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Tiriree Kananurak

Rirkrit Tiravanija

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Tiravanija’s work is fundamentally about bringing people together. The artist’s installations of the early-1990s involved cooking meals for gallery-goers.In one of his best-known series, begun with pad thai (1990) at the Paula Allen Gallery in New York, he rejected traditional art objects altogether and instead cooked and served food for exhibition visitors. He recreated the installation in 1992 his solo show at 303 Gallery (curry) 2007 at the David Zwirner gallery in Chelsea using the original elements and renaming the work untitled (Free/Still).

The Untitled 1990 (Pad Thai) was more performance and in a way more Allan Kaprow work, Because it was about not seeing, but being seen. He did the simple thing he normally do and it was cooking. From this point on things got evolved

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Curry 3

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From Hans Ulrich Obrist’s the conversation series.

“Basically i started to make things so that people would have to use them, which means if you want to buy something then you have to use it. It’s not meant to be put out with other sculpture or like another relic and looked at, but you have to use it. I found that was the best solution to my contradiction in terms of making things and not making things. Or trying to make less things, but more useful things or more useful relationships.”

“It is not what you see that is important but what take place between people.”

This lead to the Relational aesthetics or Relational art. Originally observed and highlighted by French art critic Nicolas Bourriaud.

“a set of artistic practices which take as their theoretical and practical point of departure the whole of human relations and their social context, rather than an independent and private space.”

Artists included by Bourriaud under the rubric of Relational Aesthetics include Rirkrit Tiravanija, Philippe Parreno, Carsten Huller, Henry Bond, Douglas Gordon and Pierre Hughe.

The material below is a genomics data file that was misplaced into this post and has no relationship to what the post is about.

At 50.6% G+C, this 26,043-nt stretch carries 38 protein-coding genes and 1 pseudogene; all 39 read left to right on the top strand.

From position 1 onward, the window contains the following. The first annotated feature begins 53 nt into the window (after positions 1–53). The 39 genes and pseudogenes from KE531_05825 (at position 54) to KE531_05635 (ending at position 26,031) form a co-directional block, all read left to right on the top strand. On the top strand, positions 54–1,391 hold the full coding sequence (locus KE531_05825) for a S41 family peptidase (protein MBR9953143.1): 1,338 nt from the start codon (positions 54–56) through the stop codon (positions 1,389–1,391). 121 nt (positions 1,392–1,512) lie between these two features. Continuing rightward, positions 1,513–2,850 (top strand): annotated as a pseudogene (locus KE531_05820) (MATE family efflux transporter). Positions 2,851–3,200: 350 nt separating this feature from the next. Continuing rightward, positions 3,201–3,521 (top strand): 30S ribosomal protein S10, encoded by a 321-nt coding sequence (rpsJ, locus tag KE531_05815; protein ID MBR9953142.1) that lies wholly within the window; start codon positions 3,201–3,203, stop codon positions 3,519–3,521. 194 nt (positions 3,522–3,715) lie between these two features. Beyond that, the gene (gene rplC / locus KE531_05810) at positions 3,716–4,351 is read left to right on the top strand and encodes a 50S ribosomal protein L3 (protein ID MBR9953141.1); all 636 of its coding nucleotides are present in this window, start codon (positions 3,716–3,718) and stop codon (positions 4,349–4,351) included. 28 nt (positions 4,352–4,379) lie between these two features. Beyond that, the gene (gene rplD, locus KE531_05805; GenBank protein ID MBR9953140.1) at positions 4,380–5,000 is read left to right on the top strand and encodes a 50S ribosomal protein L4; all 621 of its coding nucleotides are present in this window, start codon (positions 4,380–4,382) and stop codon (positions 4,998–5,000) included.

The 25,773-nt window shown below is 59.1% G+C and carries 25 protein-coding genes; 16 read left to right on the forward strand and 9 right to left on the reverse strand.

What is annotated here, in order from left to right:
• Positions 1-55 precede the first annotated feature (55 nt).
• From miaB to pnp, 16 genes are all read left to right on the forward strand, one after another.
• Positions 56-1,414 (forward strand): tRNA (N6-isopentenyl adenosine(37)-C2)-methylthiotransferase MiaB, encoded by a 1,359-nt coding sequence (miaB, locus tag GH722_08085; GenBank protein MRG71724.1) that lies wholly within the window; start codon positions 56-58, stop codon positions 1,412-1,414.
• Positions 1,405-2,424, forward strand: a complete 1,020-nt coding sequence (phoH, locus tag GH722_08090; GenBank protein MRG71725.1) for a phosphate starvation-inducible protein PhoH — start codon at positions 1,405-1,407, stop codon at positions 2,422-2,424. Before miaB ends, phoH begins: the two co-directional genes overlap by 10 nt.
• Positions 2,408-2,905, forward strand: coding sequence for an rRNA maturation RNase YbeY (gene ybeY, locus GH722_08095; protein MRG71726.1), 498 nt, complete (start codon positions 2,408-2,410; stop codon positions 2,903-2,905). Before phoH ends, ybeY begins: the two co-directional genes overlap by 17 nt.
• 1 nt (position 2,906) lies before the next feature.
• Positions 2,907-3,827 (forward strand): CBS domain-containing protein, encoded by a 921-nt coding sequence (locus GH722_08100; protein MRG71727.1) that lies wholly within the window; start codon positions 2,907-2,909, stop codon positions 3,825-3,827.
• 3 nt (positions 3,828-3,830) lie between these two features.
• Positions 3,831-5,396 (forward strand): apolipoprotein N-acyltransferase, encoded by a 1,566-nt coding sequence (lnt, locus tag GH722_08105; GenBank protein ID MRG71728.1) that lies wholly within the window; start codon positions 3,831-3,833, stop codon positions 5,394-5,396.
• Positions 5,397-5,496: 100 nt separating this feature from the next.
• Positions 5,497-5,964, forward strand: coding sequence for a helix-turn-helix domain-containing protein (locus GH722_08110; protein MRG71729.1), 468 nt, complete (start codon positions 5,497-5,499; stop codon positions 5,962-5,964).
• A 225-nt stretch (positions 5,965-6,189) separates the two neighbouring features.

In 2004 the Solomon R. Guggenheim Museum in New York honoured Tiravanija with the Hugo Boss Prize and presented an exhibition of his work

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Untitled 2005 (The Air Between the Chain-Link Fence and the Broken Bicycle Wheel)

The installation is basically a bare-bones statement of the practical fact that anyone who wants to participate in shaping the communications media that are shaping the world at large can do so. “Everyone is an artist” was Joseph Beuys’s potent rallying cry in the 1960’s and 70’s, which made artists and “the people” one. Mr. Tiravanija, who has learned much from Beuys, adds his own variation: “Everyone is a broadcaster. Make this transmitter at home.”

At the same time, he has customized his own version with a couple of features that are not necessarily meant for replication. One is the glass box encasing the transmitter. Its presence is symbolic, a reminder of how resources that should be available free to everyone become the closely guarded valuables of a privileged few.

Tiravanija goes further than many other artists in that he repeatedly throws into question the relationship between artist, audience and institution. He is doubtless wary of even these labels. He has tried to blur the boundaries of art and non-art. After Beuys, we are all artists now – doesn’t necessarily lead to a fulfilling experience for those of us who just want to stand and look, or pace in silence scratching our heads.